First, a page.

Don’t Believe Those Memes About Texting to Vote for Hillary From Home

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Photo: mcnees/Twitter

Public Service Announcement: There are only two ways you can vote in the presidential election. One: You can go to your local polling place and vote IRL. Or two: You can vote by mail, with an absentee ballot. You cannot vote via text message, despite what a new wave of Twitter memes might lead you to believe.

Aside from the fact that you can’t cast a vote via text, there are a few other things about the memes that should tip you off. (Despite the fact that they look very similar to legitimate promos from the Clinton campaign.) The small white text at the bottom of the ad reads “Paid for by Hillary for President 2016,” when a real Clinton ad would read “Paid for by Hillary for America.” And if you follow the instructions and text the number, you get a response informing you “the ad you saw was not approved by iVisionMobile OR Hillary for America in any way” and offers the real number for text updates from the Clinton campaign. (Heaven only knows what random list I put my phone number on testing this out.) When I replied “STOP,” I received a notification that I had been “opted out of False HFA Ad on Twitter.” (iVision Mobile did not immediately respond to Select All’s request for comment.)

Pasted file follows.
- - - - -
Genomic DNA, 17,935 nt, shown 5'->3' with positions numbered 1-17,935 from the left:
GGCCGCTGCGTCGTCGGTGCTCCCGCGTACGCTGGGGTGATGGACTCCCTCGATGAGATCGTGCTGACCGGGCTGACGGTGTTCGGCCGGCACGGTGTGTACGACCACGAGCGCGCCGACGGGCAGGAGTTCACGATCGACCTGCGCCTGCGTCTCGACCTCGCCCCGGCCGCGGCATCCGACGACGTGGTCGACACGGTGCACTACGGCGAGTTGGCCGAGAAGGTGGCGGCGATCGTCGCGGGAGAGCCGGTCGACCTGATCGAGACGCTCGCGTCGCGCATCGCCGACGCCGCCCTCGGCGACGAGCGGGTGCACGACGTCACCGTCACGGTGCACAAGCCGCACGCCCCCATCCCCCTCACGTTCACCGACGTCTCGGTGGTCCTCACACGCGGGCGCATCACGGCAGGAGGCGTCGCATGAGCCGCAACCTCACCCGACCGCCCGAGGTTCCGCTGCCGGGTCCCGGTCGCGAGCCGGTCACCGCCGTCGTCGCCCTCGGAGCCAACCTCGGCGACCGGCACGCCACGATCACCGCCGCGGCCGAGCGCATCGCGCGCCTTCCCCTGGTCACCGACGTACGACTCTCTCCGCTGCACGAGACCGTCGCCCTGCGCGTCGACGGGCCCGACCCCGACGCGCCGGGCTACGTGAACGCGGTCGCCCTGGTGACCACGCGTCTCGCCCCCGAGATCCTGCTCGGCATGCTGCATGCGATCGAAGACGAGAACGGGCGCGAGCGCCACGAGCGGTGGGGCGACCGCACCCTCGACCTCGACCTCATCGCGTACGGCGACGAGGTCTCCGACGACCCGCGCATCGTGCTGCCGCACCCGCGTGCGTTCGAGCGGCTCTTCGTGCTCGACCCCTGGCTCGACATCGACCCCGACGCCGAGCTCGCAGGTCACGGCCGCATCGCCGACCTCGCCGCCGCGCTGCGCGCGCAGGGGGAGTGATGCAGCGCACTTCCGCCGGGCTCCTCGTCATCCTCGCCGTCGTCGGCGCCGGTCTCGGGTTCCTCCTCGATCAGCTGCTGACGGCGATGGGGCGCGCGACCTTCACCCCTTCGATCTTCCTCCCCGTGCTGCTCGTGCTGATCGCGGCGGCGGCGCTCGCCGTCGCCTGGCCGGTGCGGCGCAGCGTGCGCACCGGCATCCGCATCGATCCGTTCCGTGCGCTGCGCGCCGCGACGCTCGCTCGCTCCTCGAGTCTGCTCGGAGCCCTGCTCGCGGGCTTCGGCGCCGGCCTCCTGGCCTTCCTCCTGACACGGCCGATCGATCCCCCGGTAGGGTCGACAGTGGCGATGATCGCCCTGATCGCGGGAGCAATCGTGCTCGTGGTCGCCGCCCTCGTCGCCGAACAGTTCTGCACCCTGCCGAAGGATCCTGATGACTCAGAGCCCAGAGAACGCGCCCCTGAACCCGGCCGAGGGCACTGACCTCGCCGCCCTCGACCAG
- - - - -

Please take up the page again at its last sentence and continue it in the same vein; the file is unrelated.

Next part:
Perhaps more frightening than the fact that someone out there is trying to trick eligible voters into throwing away their votes is that this behavior is allowed under Twitter’s terms of service. Twitter user Robert McNees tweeted a screenshot of an email he received after reporting the memes to the company, notifying him that Twitter would not be intervening.

It’s a tricky area for Twitter. Fake content gets shared all the time on the platform without anybody raising an eyebrow. (Anybody who has ever Photoshopped a joke will tell you this.) But in this case, does Twitter have a civic responsibility, given that the purpose of these jokes (if you want to call them that) is to disenfranchise people? Especially given that the company has been actively involved in encouraging people, on both sides of the aisle, to get out there and vote next week. Select All — which is going to punt on this particular question — has reached out to Twitter and will update this post if we hear back.

In the meantime, save your data and don’t text that fake number. Instead, shoot a quick message to a friend and remind them to hit the polls with you on Tuesday. It’ll be much more effective for your candidate.

Update 11/2/16 3:45 PM: The original tweets containing the memes have been deleted. Still no word from Twitter.